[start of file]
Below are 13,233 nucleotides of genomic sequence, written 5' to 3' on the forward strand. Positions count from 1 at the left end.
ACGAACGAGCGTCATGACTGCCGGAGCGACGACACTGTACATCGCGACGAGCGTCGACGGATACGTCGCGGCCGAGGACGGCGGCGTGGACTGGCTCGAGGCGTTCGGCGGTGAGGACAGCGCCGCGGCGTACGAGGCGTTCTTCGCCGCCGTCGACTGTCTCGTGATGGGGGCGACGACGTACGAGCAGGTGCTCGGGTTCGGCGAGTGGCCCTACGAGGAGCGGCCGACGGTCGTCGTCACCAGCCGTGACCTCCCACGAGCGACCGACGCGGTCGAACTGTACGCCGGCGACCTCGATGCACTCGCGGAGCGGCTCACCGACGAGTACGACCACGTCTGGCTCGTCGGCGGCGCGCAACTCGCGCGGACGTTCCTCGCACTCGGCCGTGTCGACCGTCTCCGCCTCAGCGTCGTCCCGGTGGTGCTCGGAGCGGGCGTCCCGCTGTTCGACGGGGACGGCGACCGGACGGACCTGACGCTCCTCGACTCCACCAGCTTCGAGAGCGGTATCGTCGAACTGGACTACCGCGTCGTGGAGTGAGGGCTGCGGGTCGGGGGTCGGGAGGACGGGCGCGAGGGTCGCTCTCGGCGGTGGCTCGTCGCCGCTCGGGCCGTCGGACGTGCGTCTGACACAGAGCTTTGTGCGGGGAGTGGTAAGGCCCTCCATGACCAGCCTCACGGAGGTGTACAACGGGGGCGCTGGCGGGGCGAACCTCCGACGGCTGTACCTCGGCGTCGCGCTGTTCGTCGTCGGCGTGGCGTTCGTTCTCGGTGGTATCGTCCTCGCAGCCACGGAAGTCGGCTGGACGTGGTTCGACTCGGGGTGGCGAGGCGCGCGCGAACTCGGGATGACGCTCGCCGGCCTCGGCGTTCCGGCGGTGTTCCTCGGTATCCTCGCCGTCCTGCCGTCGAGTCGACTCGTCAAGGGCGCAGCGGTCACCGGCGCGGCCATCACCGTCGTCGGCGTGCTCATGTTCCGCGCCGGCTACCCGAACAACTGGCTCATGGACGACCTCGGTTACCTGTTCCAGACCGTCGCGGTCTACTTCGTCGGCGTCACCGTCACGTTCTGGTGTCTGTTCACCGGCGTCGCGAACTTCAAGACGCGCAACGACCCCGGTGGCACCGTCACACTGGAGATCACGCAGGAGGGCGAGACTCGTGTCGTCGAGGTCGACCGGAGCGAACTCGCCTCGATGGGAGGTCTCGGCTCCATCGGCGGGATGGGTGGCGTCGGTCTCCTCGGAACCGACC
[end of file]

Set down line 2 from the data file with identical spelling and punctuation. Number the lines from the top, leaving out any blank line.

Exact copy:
ACGAACGAGCGTCATGACTGCCGGAGCGACGACACTGTACATCGCGACGAGCGTCGACGGATACGTCGCGGCCGAGGACGGCGGCGTGGACTGGCTCGAGGCGTTCGGCGGTGAGGACAGCGCCGCGGCGTACGAGGCGTTCTTCGCCGCCGTCGACTGTCTCGTGATGGGGGCGACGACGTACGAGCAGGTGCTCGGGTTCGGCGAGTGGCCCTACGAGGAGCGGCCGACGGTCGTCGTCACCAGCCGTGACCTCCCACGAGCGACCGACGCGGTCGAACTGTACGCCGGCGACCTCGATGCACTCGCGGAGCGGCTCACCGACGAGTACGACCACGTCTGGCTCGTCGGCGGCGCGCAACTCGCGCGGACGTTCCTCGCACTCGGCCGTGTCGACCGTCTCCGCCTCAGCGTCGTCCCGGTGGTGCTCGGAGCGGGCGTCCCGCTGTTCGACGGGGACGGCGACCGGACGGACCTGACGCTCCTCGACTCCACCAGCTTCGAGAGCGGTATCGTCGAACTGGACTACCGCGTCGTGGAGTGAGGGCTGCGGGTCGGGGGTCGGGAGGACGGGCGCGAGGGTCGCTCTCGGCGGTGGCTCGTCGCCGCTCGGGCCGTCGGACGTGCGTCTGACACAGAGCTTTGTGCGGGGAGTGGTAAGGCCCTCCATGACCAGCCTCACGGAGGTGTACAACGGGGGCGCTGGCGGGGCGAACCTCCGACGGCTGTACCTCGGCGTCGCGCTGTTCGTCGTCGGCGTGGCGTTCGTTCTCGGTGGTATCGTCCTCGCAGCCACGGAAGTCGGCTGGACGTGGTTCGACTCGGGGTGGCGAGGCGCGCGCGAACTCGGGATGACGCTCGCCGGCCTCGGCGTTCCGGCGGTGTTCCTCGGTATCCTCGCCGTCCTGCCGTCGAGTCGACTCGTCAAGGGCGCAGCGGTCACCGGCGCGGCCATCACCGTCGTCGGCGTGCTCATGTTCCGCGCCGGCTACCCGAACAACTGGCTCATGGACGACCTCGGTTACCTGTTCCAGACCGTCGCGGTCTACTTCGTCGGCGTCACCGTCACGTTCTGGTGTCTGTTCACCGGCGTCGCGAACTTCAAGACGCGCAACGACCCCGGTGGCACCGTCACACTGGAGATCACGCAGGAGGGCGAGACTCGTGTCGTCGAGGTCGACCGGAGCGAACTCGCCTCGATGGGAGGTCTCGGCTCCATCGGCGGGATGGGTGGCGTCGGTCTCCTCGGAACCGACC